Canada has the 9th highest GDP in the world. When it comes to physicians per capita (“PPC”), however, the World Bank barely ranks Canada in the top 70. In 2021, Canada ranked 27th out of 37 OECD states in PPC. That year, Canada had roughly 2.8 PPC and allocated 11.7 per cent of its GDP to health care. Important note here: the OECD estimates that Canada’s PPC was inflated by 5 to 10 per cent because it included “professionally active” doctors who worked as health sector managers, educators, and researchers and did not provide direct health care to patients.
In 2022, total health spending in Canada reached $331 billion CAD or $8, 563 CAD per Canadian. This is equivalent to 12.2 per cent of Canada’s GDP and accounts for more than 34.5 per cent of total government spending. Canada’s all-time high in health spending is a response to a health care crisis characterized by backlogged surgeries, clogged emergency departments, burned out staff, patients dying in hospitals while waiting to see a physician, and up to six million Canadians struggling to find a family doctor. Unfortunately, mindlessly investing more money in Canada’s health care system will not solve our problems.
The primary reason patients visit the hospital is to see a physician. The provinces and territories are responsible for the provision of this service. Rather than asking Ottawa for more money every few years, provincial and territorial governments should confront the problem pragmatically: the most logical solution to Canada’s never-ending health care crisis has always been to increase the number of doctors. Although there are countless ways to accomplish this, I propose two options related to improving access to the medical profession.
First, help foreign-trained doctors become accredited to work in Canada. A recent investigation found that the number of international medical graduates applying for residencies in Canada declined by 40 per cent over the last decade. That’s unsurprising given that only 14 per cent of Canadian medical residency opportunities are awarded to foreign-trained doctors to begin with.
To make matters worse, there are more than 13, 000 foreign-trained doctors who aren’t practicing medicine in Canada due to bureaucratic impediments related to accreditation. Since there were only 93, 998 physicians in Canada in 2021, our foreign-trained unlicensed doctors account for roughly 13.8 per cent of Canada’s medical practitioners. If that isn’t appalling, I don’t know what is. Professional medical associations must put these players on the pitch – yesterday!
Second, help more students study medicine. In 2021, Canada ranked 33rd of 37 OECD states in medical graduates per capita – with 7.55 per 100 000 inhabitants. Ireland was rated first, with 25.4. Canada’s shortage of doctors is fueled by the fact that there are only 2, 800 openings for first year students at our 17 medical schools. Unfortunately, nine out of ten applicants are rejected despite outstanding qualifications.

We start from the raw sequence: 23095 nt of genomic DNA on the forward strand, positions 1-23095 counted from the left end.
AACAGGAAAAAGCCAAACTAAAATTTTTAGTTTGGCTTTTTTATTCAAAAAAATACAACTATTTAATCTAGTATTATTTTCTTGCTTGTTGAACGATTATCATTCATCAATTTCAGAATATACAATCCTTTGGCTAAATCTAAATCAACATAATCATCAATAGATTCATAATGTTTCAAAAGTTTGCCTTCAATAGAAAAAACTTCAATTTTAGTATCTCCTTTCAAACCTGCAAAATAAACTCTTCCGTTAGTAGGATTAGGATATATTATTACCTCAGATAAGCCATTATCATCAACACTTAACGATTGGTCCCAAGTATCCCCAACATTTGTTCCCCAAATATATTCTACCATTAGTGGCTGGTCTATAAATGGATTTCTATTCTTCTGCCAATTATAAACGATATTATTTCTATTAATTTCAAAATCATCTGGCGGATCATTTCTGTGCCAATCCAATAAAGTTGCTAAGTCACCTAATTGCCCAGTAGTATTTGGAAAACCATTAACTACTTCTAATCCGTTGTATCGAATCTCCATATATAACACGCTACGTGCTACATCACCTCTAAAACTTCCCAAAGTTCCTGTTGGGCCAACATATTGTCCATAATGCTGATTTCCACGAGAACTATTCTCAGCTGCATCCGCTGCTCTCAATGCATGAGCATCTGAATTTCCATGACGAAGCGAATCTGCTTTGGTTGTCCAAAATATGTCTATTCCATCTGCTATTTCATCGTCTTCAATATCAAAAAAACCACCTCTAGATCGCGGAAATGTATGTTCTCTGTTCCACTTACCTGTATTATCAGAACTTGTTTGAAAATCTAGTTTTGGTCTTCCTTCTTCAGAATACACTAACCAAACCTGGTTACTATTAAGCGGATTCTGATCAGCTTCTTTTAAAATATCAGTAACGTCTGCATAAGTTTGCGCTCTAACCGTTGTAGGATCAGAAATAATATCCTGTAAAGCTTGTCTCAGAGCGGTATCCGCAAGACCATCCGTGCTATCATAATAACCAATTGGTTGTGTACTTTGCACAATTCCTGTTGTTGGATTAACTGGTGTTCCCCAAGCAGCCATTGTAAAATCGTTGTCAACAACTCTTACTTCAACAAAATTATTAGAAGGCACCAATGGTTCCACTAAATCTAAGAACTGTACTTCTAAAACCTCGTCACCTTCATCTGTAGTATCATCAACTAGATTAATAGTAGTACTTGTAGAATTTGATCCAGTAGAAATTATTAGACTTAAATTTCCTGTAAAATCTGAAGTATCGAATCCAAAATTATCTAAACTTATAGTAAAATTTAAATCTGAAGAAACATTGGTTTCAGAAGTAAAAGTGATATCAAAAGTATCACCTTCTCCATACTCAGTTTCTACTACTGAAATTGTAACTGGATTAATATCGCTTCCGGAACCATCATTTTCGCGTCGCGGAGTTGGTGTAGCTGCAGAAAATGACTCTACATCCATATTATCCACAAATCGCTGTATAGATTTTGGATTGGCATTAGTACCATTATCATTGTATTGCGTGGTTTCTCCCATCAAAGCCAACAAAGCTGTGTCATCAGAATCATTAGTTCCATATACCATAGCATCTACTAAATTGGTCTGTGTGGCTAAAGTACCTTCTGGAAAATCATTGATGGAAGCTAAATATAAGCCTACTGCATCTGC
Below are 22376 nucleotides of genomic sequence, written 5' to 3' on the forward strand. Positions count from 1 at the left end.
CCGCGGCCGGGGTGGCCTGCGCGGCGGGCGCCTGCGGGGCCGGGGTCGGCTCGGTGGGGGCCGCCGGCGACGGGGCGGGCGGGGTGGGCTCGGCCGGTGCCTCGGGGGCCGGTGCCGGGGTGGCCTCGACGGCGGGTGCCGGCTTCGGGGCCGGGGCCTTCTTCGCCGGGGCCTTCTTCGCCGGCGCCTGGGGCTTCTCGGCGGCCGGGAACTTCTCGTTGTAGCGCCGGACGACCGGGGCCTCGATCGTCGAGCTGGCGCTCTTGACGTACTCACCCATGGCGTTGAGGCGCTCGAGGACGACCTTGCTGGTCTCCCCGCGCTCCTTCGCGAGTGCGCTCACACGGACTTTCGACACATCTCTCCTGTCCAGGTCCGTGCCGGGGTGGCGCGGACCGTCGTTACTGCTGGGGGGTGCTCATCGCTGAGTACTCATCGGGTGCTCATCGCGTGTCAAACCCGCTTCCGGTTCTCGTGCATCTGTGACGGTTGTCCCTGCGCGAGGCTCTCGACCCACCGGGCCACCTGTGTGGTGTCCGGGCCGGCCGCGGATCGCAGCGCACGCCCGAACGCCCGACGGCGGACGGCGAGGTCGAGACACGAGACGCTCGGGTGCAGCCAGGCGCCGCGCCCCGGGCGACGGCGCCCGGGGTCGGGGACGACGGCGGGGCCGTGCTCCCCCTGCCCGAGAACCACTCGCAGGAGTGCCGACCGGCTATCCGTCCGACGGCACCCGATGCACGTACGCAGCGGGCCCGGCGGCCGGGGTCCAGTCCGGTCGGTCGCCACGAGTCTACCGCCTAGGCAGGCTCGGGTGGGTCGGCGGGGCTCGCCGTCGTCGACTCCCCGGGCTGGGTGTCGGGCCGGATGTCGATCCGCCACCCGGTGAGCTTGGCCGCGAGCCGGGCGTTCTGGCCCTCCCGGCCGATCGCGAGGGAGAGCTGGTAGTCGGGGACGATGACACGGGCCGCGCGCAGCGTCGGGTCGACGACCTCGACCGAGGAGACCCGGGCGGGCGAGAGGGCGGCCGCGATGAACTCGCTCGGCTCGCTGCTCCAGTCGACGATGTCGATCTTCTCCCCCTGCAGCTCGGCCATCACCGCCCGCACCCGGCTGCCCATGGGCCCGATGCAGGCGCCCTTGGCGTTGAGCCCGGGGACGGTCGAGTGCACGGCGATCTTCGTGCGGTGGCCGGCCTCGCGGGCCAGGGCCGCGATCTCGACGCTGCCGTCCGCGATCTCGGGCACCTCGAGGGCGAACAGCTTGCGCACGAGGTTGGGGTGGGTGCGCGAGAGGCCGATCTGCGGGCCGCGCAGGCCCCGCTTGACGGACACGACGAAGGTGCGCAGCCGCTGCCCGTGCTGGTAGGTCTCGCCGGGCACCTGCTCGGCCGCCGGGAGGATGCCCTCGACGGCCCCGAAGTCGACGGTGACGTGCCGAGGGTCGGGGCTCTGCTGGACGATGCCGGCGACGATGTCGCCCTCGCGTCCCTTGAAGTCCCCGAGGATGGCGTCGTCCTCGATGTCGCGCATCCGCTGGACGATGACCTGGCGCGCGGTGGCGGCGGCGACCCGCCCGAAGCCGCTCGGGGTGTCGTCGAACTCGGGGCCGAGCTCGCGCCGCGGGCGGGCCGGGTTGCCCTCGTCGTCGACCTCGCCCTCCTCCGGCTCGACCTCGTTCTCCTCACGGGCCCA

Objectively, there is no difference in potential between pre-med students with a 90 per cent average and a 92 per cent average. Nevertheless, the pre-med student with a 92 per cent average may get the opportunity to become a doctor while the other nine pre-med students with a 90 per cent average must choose between abandoning their dreams or moving abroad to study and practice medicine elsewhere. If we continue to tell our brightest minds to go away for long enough, eventually they do.
Whether medical schools and professional associations like the Ontario Medical Association and the Collège des médecins du Québec are willing to increase the number of doctors by improving access to the medical profession remains to be seen. In a market economy like Canada’s, where doctors are well-compensated, additional doctors serving patients may translate into reduced pay for physicians moving forward.
Be that as it may, medical schools and professional associations must acknowledge the obvious: Canada has a health care crisis exacerbated by a shortage of doctors and its within their power to rectify the situation. By opening the gates for foreign-trained doctors and empowering our youth to achieve their potential, medical schools and professional associations can help bring Canada’s health care system back from the brink of breaking.
To be clear: the pragmatic solution to Canada’s health care problem – increasing the number of doctors by improving access to the medical profession – has always been right in front of our faces. Whether provincial and territorial governments have the political will to lobby the medical schools and professional associations that set the quotas and regulate the medical profession is another story altogether.
George Monastiriakos is a lawyer licensing candidate. You can read his published works at www.monastiriakos.com/publications. He can be reached on Twitter @monastiriakos.